On Swing State Stop, Obama Hails Two Years of Job Gains

(Image Credit: J.D. Pooley/Getty Images)

PRINCE GEORGE, Va. -   President Obama today hailed two straight years of private-sector job growth under his administration, calling the February jobs report the latest sign "the economy is getting stronger."

"Day by day we're creating new jobs.  But we can't stop there, not until everybody who's out there pounding the pavement and sending out their resumes has a chance to land one of those jobs," he said in a speech at a Rolls-Royce Crosspointe  jet engine disc manufacturing facility in Prince George County.

The Labor Department reported Friday that employers added 233,000 jobs last month, and revised upward by 41,000 the reported job gains in January and by 20,000 for December.

"The key now, our job now, is to keep this economic engine churning," Obama said. "We can't go back to the same policies that got us into this mess."

The burst of positive economic news added to Obama's swagger as he toured the factory, located just south of Richmond, and addressed supporters before heading south for a duo of campaign fundraisers set to net at least $2.8 million for the 2012 campaign.

In his speech, Obama highlighted a new $1 billion proposal - part of his 2013 budget blueprint - to create a series of regional manufacturing institutes aimed at  linking manufacturers and academic experts to make the U.S. more competitive.

He also touted a broad resurgence in the American manufacturing sector, which he has made a major plank in the argument that his economic plan is working, especially in key manufacturing states.

Manufacturers added nearly 400,000 jobs since Obama took office, completing the first full year of consecutive job gains since 1997.

"This facility is part of the evidence of what is going on around the country," Obama told the crowd. "When I come to places like this and see the work that is getting done, it gives me confidence that better days are ahead."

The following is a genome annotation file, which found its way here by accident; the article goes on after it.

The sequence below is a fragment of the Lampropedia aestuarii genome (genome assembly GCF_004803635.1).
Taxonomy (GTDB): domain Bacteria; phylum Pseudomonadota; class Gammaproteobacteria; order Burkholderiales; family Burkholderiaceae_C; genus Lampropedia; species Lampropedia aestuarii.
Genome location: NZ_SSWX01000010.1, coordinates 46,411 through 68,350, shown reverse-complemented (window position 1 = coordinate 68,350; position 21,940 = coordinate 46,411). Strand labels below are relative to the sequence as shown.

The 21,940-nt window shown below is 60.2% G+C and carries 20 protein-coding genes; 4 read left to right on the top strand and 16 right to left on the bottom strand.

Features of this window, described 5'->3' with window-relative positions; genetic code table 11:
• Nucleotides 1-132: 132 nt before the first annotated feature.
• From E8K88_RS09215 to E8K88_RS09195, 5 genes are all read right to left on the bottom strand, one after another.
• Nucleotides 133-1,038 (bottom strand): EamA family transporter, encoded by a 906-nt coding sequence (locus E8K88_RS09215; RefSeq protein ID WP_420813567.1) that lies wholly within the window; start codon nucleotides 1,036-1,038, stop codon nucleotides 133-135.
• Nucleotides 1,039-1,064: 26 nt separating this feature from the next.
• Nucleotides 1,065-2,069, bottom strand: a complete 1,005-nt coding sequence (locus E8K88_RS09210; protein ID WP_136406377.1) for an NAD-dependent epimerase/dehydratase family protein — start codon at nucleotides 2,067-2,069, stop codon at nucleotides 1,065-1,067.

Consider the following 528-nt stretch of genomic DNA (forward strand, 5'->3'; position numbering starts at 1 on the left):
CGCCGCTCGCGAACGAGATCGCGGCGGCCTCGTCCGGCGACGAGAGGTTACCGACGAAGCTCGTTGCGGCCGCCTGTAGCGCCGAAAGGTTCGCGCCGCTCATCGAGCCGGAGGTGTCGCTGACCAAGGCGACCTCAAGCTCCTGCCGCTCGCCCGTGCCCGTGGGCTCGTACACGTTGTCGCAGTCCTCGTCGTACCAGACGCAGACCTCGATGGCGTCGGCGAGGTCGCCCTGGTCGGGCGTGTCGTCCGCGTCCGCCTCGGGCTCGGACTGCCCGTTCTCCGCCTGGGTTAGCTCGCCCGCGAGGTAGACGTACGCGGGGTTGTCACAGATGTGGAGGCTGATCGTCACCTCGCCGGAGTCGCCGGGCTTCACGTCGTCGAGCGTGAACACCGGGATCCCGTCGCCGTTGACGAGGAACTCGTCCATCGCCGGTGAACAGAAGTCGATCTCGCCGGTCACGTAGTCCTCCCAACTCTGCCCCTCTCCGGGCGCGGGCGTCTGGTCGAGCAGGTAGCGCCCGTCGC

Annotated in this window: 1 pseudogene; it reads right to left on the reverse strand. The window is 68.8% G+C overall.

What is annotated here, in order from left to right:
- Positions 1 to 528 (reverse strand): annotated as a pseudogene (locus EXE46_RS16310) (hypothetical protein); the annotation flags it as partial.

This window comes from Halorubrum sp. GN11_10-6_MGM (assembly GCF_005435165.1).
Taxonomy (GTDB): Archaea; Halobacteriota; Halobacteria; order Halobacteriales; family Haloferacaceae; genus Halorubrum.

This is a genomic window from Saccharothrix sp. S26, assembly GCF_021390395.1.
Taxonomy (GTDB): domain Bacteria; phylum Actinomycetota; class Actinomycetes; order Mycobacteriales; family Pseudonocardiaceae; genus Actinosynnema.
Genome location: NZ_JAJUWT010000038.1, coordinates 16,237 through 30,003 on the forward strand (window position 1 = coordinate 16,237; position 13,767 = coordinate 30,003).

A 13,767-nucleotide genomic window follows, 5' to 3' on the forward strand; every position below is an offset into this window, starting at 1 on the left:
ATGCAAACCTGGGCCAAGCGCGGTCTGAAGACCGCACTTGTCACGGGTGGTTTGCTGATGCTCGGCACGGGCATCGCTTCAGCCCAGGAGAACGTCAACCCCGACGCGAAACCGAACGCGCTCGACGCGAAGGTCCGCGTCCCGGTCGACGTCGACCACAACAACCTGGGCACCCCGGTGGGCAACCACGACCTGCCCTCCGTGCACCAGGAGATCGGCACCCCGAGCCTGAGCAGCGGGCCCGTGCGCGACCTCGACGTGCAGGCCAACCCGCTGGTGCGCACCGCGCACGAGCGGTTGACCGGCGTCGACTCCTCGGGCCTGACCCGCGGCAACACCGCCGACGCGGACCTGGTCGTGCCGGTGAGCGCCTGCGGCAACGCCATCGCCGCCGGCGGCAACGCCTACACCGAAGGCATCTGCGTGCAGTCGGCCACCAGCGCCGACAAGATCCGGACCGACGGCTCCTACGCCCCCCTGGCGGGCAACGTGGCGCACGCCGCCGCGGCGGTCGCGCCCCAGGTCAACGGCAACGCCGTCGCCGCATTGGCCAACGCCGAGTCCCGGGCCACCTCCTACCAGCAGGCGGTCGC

Today's jobs news, which reverberated across the political spectrum, included a mix of accolades for Obama.

The leader of the nation's largest union, Richard Trumka of the AFL-CIO, hailed it as a "tribute to the leadership of the President." SEIU president Mary Kay Henry said the numbers mean "we must redouble our efforts to re-elect President Obama."

But Republicans, while welcoming the job gains, highlighted the nation's persistently high unemployment rate - which was unchanged last month at 8.3 percent - and the 12.8 million Americans still looking for work, according to government statistics.

"Millions of families continue to feel the pain of the sluggish Obama economy and the rising cost of gas, groceries and health care," said Republican National Committee chairman Reince Preibus in a statement.

As the November election nears, voters in swing states like Virginia will weigh the trend lines on jobs against those other economic pressures.

The latest polls in Virginia, which Obama carried with 52.6 percent of the vote four years ago, show a bright horizon for the president.

Seventy-eight percent of Virginia voters in the most recent Marist/NBC poll believe economic conditions will either stay the same or get better over the year ahead, while just 19 percent believe the next 12 months will mean more bad economic news.

"I thought it would take him a lot longer to get where he was now," said James Hubbard, Jr., 60, a Virginia native.  "I'm pleased with the fact that he's starting to turn things around earlier."

Said Karen Saunders of Chester, Va., "Hopefully… there are more jobs coming. I think he's done a lot, actually, but I think there's more that needs to be done."